Weird Old Sci-Fi: STARCRASH
By Kyle Anderson on September 4, 2013
The time has come. I’ve been alluding to this movie since I started Weird Old Sci-Fi and have mentioned it in various forms and articles practically since I first saw it a couple of years ago. It’s a movie so inept, so poorly planned, so nonsensical that one wonders how it could have been made by anyone over the age of 12, and yet it’s so earnest and unabashedly joyful, and almost adorable in its way, that you can’t help but love it. It’s a Star Wars knockoff done by an Italian director obsessed more with the work of Ray Harryhausen than of Dennis Muren. Plus, it’s got David Hasselhoff in it, you guys. This movie… is Starcrash.
Only a year after Star Wars broke Hollywood records out the yin yang, producers everywhere were rushing to put their own space adventure into theaters to capitalize on the world’s sudden hunger for it. Belgian producing brothers Nat and Patrick Wachsberger got theirs into production very quickly, and ensured that it would be made just as quickly by handing it over to the Italians, known for rapidly churning out genre cinema. They gave their film to 30-year old director Luigi Cozzi (credited as Lewis Coates for English-language releases), who parlayed his love of Flash Gordon and Ray Harryhausen stop-motion into a crazy mixture of scantily-clad women, multi-colored starscapes, and giant robots sword-fighting.
Starcrash stars model, scream queen, and former Bond girl Caroline Munro as Stella Star, a space smuggler with a penchant for thigh-high boots and wearing strips of vinyl instead of clothes. She pilots a pointy, angular ship along with Akton, her curly-haired, wide-grinned partner, played by Marjoe Gortner. Akton was supposed to have been a very non-human alien, but Gortner refused to wear prosthetics, so he’s just a guy who has a bunch of weird, incongruous powers. Whilst smuggling, Stella and Akton come across the last survivor of a mission to destroy the evil Count Zarth Arn (Joe Spinell) and his planet-crushing laser. Sounds a little familiar, doesn’t it? The good guys are then given the assignment by the benevolent galactic Emperor (Christopher motherf’ing Plummer!) to continue the mission and to locate the Emperor’s son, Simon, played by the aforementioned Mr. Hasselhoff. Going along on their mission is Elle, the man-sized robot with two pistols who talks like a Wild West cowboy.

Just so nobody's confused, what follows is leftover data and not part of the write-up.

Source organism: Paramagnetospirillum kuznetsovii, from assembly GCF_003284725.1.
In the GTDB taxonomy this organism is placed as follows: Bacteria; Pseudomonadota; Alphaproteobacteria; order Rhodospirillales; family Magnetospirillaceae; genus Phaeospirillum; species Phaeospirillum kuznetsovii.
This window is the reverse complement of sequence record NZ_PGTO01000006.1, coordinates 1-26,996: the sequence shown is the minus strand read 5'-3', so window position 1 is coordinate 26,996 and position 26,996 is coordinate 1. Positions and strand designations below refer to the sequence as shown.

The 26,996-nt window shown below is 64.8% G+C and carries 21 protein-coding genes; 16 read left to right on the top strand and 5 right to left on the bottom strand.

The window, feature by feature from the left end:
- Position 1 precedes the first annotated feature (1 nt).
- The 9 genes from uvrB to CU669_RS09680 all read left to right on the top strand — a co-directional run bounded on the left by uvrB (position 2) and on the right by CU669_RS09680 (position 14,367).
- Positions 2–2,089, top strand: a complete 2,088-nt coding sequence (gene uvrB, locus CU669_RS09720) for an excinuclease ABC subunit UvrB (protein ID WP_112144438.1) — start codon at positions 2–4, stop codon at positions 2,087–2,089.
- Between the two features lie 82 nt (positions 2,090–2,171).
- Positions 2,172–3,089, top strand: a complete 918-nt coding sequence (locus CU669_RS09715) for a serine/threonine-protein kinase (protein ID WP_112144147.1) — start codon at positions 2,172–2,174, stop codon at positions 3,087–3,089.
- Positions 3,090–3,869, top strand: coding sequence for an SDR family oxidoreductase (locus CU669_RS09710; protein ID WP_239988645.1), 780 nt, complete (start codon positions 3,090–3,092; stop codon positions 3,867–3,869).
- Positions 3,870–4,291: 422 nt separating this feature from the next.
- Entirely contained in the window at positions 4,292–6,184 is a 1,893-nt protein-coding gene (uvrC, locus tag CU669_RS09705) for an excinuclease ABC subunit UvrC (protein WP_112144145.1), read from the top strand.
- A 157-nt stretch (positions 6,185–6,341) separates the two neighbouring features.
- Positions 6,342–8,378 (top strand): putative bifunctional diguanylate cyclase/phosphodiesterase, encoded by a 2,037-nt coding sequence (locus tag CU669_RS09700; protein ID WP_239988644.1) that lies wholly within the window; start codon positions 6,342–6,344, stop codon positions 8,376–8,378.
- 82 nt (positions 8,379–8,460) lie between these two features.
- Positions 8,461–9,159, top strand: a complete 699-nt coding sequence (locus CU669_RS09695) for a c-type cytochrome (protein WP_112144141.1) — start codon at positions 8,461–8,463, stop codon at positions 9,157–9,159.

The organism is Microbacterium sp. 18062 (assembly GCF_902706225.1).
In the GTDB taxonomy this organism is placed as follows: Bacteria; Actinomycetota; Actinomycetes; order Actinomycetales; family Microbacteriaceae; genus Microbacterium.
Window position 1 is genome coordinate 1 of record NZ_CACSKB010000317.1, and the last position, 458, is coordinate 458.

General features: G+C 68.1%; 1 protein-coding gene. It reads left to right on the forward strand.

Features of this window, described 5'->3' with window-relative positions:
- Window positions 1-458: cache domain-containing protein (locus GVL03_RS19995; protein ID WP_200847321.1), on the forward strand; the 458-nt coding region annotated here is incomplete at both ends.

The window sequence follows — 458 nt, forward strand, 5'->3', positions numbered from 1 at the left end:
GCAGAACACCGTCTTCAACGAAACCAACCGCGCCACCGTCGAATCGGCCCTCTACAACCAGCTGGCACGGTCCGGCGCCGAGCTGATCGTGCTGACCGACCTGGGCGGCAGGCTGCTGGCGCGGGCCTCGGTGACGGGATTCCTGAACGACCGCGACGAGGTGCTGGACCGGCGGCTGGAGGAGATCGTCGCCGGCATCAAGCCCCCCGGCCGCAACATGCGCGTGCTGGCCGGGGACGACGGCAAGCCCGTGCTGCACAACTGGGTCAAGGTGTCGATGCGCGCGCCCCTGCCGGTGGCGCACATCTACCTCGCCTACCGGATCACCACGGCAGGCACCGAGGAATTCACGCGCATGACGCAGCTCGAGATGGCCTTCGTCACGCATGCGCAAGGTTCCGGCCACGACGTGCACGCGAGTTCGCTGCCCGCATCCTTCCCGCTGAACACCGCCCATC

Most of the movie is just a series of colorful and seemingly unconnected vignettes that just kill time before they get to Hasselhoff, I think, but I’m really not sure. On one planet, they’re taken captive by a group of bikini-adorned warrior women who have a huge metal statue of a nude woman that attacks them; on another, it’s cold and snowy and they have to slow their heart rate down lest they die from freezing. After each of these quick jaunts, they just go back to the ship and fly somewhere else… mission accomplished? By the time they actually find Hasselhoff, you forget they were actually looking for him, since they hadn’t really spoken about it much. And what are they supposed to be smuggling? No idea. Count Zarth Arn does nothing except stand on the bridge of his ship and whip his cape around; it’s very clear that Spinell was having a grand old time. It basically apes scenes and plot elements from Star Wars and Jason and the Argonauts, culminating in the mother of all “homages,” consisting of Akton and the prince having a lightsaber fight with two skeletal stop-motion robots. Only, they aren’t really lightsabers, lest Cozzi and company get sued.